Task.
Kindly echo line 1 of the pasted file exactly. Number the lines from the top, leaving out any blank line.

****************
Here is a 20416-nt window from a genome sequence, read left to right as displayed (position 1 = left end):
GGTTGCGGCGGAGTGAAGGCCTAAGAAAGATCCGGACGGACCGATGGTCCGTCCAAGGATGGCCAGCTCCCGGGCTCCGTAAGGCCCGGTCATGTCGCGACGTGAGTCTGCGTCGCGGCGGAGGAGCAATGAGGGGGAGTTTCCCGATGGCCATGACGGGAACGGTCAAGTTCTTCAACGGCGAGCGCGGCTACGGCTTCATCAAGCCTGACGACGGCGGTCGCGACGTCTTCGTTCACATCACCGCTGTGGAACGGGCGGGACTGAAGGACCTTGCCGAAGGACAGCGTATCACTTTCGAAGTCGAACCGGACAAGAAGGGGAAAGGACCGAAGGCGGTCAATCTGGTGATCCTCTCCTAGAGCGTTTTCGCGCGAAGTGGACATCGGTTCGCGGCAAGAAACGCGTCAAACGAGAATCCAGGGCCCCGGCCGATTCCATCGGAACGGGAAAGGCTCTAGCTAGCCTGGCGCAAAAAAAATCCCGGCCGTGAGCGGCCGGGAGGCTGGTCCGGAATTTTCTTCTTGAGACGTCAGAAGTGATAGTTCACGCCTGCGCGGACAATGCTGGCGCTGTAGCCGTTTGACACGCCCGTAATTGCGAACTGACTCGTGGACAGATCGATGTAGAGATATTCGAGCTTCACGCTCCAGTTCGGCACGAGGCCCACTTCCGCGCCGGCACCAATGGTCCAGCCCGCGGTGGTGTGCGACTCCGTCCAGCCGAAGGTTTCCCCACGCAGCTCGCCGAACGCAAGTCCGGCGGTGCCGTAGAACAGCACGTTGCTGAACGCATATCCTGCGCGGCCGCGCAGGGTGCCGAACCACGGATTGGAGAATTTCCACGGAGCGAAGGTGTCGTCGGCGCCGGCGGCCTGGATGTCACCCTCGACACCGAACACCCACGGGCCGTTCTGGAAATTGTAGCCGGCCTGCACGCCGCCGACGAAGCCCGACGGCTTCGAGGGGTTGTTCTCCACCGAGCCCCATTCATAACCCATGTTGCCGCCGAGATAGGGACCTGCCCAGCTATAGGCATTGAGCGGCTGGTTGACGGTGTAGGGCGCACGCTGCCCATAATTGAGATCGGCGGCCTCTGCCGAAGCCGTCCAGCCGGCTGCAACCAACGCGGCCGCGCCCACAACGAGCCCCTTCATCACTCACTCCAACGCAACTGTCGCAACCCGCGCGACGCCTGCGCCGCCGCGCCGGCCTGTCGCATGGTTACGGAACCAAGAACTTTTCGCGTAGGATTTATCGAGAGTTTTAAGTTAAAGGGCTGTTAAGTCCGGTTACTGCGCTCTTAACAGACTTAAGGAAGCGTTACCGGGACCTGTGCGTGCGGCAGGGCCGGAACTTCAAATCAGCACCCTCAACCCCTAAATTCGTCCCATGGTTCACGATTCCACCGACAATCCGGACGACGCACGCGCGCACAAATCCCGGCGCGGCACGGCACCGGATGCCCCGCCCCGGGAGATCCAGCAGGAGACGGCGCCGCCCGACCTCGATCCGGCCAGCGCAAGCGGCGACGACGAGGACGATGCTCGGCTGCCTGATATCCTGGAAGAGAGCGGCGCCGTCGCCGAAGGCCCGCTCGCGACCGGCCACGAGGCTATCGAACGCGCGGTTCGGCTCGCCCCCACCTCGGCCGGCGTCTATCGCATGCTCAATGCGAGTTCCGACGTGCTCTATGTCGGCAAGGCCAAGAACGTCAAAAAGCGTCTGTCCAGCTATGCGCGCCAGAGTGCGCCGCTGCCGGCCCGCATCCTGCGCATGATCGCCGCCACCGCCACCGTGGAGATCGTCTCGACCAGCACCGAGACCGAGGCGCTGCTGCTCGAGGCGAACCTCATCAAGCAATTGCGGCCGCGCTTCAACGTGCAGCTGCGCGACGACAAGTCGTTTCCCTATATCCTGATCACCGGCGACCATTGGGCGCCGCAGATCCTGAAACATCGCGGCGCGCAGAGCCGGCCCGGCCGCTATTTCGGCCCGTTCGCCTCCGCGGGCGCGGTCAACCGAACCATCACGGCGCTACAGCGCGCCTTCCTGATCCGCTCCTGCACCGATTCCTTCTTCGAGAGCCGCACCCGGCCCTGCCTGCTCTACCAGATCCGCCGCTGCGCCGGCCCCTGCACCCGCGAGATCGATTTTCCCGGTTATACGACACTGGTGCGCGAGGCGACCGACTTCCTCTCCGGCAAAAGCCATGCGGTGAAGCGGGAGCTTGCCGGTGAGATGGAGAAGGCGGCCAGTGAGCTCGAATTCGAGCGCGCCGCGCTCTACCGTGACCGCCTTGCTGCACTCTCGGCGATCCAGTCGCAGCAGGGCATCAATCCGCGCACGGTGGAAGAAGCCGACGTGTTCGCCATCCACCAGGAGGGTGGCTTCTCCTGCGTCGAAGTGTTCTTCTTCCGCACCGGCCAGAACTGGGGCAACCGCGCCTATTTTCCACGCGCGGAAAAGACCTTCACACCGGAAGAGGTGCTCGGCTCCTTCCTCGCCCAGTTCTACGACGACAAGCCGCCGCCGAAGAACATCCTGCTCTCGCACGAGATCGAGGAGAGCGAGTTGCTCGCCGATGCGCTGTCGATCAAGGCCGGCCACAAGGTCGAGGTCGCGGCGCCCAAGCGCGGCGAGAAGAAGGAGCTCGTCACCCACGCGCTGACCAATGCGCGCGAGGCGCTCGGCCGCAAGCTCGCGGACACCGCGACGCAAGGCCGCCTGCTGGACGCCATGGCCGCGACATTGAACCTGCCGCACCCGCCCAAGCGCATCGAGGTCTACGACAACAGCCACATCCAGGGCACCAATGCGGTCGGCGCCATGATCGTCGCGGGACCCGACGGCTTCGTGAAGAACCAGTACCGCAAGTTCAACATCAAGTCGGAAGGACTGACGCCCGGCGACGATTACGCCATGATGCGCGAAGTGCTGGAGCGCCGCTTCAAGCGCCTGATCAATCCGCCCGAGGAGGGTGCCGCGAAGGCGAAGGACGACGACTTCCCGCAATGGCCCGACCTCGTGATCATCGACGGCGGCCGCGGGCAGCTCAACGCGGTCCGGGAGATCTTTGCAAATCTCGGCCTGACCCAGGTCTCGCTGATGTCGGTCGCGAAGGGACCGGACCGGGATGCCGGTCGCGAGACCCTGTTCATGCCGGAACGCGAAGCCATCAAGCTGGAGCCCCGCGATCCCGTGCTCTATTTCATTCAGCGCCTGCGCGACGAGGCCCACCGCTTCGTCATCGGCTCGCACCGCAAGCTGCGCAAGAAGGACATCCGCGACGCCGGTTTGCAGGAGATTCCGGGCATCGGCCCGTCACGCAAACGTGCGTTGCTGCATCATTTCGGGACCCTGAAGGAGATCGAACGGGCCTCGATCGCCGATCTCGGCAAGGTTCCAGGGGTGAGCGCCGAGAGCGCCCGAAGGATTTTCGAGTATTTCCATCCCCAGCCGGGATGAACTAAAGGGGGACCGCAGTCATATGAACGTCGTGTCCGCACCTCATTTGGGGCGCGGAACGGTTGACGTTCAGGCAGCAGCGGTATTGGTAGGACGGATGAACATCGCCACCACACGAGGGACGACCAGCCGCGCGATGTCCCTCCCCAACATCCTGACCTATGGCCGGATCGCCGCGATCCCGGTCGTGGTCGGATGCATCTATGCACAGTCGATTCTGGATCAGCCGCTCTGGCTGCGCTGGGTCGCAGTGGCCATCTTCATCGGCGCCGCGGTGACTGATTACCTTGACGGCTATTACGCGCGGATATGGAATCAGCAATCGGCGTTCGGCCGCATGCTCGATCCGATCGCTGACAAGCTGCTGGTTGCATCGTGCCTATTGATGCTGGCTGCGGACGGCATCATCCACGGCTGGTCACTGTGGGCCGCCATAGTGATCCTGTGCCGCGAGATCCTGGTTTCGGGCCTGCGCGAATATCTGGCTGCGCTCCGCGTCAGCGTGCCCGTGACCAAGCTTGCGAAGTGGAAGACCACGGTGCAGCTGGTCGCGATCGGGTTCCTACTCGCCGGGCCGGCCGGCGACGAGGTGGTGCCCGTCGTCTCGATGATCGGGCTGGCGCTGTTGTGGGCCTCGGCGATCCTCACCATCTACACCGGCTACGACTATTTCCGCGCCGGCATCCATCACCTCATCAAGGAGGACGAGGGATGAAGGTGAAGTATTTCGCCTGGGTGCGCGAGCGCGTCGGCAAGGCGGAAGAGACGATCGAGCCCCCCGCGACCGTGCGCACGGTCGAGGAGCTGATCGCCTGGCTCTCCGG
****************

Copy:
Here is a 20416-nt window from a genome sequence, read left to right as displayed (position 1 = left end):